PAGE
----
I recently visited my sister in London for a few days.
One evening she asked me was there anything I'd like to do, anywhere I'd like to go. I had never been iceskating so I thought ‘let's do that’.
After a fast paced walk we arrived at Somerset House’s grand 18th-century courtyard. A mesmerising location for an outdoor skating session. After tying up the skating boots, we were quickly stepping on to the ice along with a huge crowd, which for some reason I wasn’t expecting!
Firstly, I couldn't actually believe how slippy the ice was. That may sound ridiculous but I did not know that just standing up on ice was going to be so difficult. So much so, I was afraid to let go of the railings. My sister took off skating straight away. My visions of her linking me around the ice were quickly fading. I realised that she is a really good skater, something I wasn’t aware of before this.
I held on to the rail with white knuckles, smiling knowingly at other people doing the same, all the while screaming in my head:
‘Crap, crap, crap, I can't do this ! , why did i say I wanted to do this ! '
Trying to remain looking nonchalant while wearing skater boots and holding a railing is quite difficult.
Realising I better do something, I made a concious decision to just let go of the rails for a second. I tried to block out the sudden fears of someone running over my fingers with the blades if I fell and took a leap of faith. After a while, I even started to 'walk' a little bit, quite pathetically but better than nothing.
Then my sister appears again.
“You have to stand straight Julie” she said, “just listen to the music, ignore everyone else, you got this”
So, I did, I just went for it. All of a sudden, I actually skated surprisingly ok. But, I noticed that every time I doubted for even a split second that I could stay upright, I would immediately start slipping. It was unbelievable how each time I doubted I could stay standing up, my thoughts affected my ‘performance’ immediately.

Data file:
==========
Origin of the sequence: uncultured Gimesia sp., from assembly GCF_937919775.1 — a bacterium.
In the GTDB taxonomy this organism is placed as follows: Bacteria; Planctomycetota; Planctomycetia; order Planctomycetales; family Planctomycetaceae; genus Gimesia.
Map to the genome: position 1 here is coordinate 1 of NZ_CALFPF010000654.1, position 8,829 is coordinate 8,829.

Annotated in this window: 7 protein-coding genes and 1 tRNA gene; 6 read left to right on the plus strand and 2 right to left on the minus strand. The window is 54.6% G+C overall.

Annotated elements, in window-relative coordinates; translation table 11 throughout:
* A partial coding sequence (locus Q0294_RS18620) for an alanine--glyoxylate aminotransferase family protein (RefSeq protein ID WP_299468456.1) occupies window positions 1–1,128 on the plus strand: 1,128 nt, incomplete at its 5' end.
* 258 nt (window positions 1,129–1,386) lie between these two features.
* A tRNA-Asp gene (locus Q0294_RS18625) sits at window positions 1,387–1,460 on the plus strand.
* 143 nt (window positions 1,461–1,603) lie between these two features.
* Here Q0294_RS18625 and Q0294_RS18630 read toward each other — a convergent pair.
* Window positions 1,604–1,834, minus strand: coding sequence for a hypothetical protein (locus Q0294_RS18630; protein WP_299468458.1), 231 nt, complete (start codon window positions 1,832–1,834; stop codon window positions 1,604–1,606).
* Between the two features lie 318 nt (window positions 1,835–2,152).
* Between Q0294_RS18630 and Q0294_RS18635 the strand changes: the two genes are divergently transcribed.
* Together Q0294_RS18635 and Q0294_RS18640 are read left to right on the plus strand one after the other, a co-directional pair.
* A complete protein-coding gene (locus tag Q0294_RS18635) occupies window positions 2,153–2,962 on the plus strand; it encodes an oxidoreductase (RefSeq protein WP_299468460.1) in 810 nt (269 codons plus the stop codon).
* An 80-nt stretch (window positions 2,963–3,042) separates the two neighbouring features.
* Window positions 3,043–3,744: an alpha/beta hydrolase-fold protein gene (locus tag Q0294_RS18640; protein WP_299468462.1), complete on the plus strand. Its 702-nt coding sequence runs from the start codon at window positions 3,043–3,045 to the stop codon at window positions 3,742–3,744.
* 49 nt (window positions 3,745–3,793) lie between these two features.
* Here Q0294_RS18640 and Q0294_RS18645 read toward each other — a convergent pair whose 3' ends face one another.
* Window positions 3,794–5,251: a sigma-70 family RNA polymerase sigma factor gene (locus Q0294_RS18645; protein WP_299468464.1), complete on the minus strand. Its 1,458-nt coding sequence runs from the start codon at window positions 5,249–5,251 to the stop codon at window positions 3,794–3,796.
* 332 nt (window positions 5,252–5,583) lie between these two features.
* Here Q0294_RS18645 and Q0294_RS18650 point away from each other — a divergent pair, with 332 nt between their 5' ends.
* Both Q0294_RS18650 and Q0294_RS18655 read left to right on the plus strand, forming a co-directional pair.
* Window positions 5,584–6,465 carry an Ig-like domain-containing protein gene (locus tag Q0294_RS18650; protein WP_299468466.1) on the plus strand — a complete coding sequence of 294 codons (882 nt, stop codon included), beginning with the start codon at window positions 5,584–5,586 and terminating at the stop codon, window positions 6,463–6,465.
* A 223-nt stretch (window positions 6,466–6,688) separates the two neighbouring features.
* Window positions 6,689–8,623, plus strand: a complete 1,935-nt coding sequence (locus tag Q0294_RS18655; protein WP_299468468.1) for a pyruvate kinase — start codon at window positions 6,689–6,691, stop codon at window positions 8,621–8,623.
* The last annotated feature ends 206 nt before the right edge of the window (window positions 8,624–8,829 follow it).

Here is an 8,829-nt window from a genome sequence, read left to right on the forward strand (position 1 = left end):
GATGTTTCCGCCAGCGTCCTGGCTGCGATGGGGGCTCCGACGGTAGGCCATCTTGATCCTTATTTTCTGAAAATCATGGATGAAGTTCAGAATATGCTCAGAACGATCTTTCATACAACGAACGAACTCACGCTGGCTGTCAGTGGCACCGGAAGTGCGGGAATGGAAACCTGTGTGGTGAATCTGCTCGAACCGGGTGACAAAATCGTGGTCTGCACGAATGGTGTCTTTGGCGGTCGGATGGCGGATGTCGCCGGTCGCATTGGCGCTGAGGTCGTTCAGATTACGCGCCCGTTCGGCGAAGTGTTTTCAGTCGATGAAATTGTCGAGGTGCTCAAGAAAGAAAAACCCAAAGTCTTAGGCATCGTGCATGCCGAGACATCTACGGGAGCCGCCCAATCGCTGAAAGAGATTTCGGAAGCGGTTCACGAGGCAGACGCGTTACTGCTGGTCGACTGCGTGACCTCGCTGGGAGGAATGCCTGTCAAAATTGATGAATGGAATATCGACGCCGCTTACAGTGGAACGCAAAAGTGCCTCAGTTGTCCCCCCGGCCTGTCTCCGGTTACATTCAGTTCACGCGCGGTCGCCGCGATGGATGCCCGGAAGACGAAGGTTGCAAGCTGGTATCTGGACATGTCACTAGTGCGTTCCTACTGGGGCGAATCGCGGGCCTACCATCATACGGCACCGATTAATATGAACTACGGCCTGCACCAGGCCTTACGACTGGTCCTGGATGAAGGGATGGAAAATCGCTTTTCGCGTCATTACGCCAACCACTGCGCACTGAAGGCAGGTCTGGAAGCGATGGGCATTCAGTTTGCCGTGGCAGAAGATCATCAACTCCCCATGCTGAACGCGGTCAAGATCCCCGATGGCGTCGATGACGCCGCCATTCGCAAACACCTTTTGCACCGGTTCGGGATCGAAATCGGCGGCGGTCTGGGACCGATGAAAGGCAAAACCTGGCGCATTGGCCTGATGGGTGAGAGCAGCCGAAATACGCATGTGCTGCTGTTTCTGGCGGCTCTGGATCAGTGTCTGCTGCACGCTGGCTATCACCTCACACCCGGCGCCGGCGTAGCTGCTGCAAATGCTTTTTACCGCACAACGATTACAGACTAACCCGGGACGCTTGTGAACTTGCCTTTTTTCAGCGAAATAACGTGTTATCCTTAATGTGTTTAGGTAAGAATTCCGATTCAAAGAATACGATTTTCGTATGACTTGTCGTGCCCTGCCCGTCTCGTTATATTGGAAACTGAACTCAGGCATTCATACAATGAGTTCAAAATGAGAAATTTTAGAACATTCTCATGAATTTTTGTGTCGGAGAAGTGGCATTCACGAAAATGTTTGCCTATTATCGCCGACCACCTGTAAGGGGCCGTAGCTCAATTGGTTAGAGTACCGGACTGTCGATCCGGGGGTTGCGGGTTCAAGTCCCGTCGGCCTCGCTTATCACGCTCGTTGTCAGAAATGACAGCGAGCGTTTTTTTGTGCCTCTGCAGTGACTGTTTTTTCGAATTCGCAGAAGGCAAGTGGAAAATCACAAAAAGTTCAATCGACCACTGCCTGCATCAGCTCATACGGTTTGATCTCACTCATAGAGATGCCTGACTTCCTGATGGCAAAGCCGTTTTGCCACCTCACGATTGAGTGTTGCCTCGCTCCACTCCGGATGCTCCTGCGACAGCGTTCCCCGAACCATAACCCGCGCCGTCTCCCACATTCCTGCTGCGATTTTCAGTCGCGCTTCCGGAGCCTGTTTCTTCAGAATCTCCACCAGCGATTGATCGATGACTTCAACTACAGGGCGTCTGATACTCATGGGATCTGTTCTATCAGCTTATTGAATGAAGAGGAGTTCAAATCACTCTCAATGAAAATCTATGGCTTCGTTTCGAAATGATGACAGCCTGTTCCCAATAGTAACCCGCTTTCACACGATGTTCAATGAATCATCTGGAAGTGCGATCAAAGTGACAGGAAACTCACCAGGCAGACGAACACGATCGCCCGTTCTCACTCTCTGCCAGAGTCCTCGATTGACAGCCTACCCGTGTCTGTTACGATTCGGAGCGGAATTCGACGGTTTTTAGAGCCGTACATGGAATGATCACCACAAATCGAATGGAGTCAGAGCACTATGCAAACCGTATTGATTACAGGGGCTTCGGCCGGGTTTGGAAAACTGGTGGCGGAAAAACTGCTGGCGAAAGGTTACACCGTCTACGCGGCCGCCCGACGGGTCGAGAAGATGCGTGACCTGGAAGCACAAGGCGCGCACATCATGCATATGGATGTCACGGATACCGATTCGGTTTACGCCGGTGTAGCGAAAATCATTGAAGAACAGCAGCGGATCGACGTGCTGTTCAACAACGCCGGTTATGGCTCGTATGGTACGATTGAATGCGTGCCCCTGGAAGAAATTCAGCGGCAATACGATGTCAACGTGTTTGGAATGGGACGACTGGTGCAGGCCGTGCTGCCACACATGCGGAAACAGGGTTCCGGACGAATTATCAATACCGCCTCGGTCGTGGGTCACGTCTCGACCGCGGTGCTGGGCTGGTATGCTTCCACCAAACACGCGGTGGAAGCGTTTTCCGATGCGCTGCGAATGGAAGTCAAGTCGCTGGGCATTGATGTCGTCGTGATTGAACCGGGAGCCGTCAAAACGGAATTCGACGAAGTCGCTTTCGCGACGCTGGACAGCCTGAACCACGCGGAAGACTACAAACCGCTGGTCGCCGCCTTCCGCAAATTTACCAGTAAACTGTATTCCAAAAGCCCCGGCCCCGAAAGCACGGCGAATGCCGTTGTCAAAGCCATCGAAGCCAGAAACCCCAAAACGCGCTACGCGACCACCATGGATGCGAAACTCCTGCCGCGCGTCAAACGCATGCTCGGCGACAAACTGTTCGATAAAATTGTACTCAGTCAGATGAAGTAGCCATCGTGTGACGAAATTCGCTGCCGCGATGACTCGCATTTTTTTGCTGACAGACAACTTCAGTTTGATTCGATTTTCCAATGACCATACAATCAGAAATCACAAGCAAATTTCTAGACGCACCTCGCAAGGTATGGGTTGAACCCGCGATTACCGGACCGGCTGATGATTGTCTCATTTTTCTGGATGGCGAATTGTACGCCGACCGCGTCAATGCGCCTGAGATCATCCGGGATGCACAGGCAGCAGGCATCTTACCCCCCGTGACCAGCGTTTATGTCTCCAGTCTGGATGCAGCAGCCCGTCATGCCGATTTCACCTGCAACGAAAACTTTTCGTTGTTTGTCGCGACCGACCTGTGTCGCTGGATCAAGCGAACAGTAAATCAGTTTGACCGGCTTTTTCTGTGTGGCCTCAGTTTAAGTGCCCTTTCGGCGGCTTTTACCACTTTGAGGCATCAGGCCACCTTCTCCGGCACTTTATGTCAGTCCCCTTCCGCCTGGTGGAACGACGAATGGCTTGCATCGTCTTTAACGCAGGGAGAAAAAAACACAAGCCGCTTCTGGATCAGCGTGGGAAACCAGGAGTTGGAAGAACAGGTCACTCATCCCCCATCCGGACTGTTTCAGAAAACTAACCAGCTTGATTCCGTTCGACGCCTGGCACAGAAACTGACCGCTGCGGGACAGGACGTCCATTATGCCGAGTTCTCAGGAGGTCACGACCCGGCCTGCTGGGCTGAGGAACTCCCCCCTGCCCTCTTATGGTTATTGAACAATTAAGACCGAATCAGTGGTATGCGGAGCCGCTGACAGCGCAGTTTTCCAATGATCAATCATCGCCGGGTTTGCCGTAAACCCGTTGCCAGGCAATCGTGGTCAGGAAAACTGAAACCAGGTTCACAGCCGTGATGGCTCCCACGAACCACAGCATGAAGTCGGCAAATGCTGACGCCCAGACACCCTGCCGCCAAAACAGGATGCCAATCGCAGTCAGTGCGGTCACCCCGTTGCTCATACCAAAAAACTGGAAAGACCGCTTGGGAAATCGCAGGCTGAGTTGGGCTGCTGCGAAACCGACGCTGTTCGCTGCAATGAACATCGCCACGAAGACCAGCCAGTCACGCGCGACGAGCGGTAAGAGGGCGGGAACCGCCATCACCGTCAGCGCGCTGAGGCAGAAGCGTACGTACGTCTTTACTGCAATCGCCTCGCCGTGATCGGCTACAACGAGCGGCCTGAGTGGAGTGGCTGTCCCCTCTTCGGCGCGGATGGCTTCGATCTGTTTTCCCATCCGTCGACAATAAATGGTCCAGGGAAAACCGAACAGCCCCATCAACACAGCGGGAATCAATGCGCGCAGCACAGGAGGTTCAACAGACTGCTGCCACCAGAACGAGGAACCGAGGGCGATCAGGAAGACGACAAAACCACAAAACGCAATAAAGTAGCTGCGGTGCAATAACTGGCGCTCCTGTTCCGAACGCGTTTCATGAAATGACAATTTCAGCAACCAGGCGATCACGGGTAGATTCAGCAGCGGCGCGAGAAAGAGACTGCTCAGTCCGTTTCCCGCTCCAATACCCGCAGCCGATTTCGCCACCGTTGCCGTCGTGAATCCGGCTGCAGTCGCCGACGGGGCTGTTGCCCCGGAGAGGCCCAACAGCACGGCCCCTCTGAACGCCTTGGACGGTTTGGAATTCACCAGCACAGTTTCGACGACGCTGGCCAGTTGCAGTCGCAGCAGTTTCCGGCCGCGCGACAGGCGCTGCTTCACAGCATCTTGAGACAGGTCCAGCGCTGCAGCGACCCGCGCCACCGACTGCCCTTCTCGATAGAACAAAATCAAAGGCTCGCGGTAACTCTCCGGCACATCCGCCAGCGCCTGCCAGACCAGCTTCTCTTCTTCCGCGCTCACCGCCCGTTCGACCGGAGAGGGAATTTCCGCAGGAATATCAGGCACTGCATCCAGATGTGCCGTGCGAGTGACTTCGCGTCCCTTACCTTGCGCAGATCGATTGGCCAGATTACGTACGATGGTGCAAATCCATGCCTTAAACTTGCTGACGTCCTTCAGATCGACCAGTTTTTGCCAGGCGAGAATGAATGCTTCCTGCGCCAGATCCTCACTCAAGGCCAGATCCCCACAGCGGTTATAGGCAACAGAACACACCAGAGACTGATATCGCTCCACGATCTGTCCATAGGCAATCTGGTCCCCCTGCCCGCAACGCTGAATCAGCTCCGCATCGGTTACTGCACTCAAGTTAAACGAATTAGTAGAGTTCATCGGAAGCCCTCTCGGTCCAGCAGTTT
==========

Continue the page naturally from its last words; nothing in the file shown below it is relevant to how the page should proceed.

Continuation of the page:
I know people talk about thoughts being powerful all the time but I had never seen it in action so clearly in front of me.
Thought: 'I can do this' - skated well
Thought: 'But what if I fall?' – started falling
Thought: 'It doesn’t matter if I fall, just enjoy it'- skated really well
Thought: 'That person is so much better than me, I probably look like an idiot' - bang, hit the ice.
You get the idea.
I stood still at one stage, looking at everybody and I just laughed because it was so clear to me.
Watching everyone on the ice was just like a metaphor for how they manage their lives.
Everyone was at their own pace, just doing their thing, but the biggest difference between all of us was confidence levels.
I know confidence is usually a result of, maybe repetition; obviously some people had done it before. But for other beginners, they just seemed to have no fear. By having no fear, some of them even found out that they were actually naturals.
Others, never once let go of the railings. For the full hour, not once.
The remainder hardly skated, but instead, concentrated on getting the perfect ‘selfie on ice’. The skating wasn't the important part for them, It was capturing themselves looking like they were for sharing to social media.
I made a concious decision to just keep going round and around until the hour was up. Partly because my sister would have given me the dreaded disapproving look and partly because now that I saw it as a metaphor, I felt I had to even more!
At one stage I nearly grabbed a tiny little child to break my fall, I'm not sure what that symbolises! :-)
My usual reaction to fear is to shut down and retreat, so as ridiculous as that sounds I was proud of myself for persevering.
My point is this though, if we never let go of the railings in life we will never find out what we are capable of. I’d rather fall and get back up than never find out what it actually feels like to let go.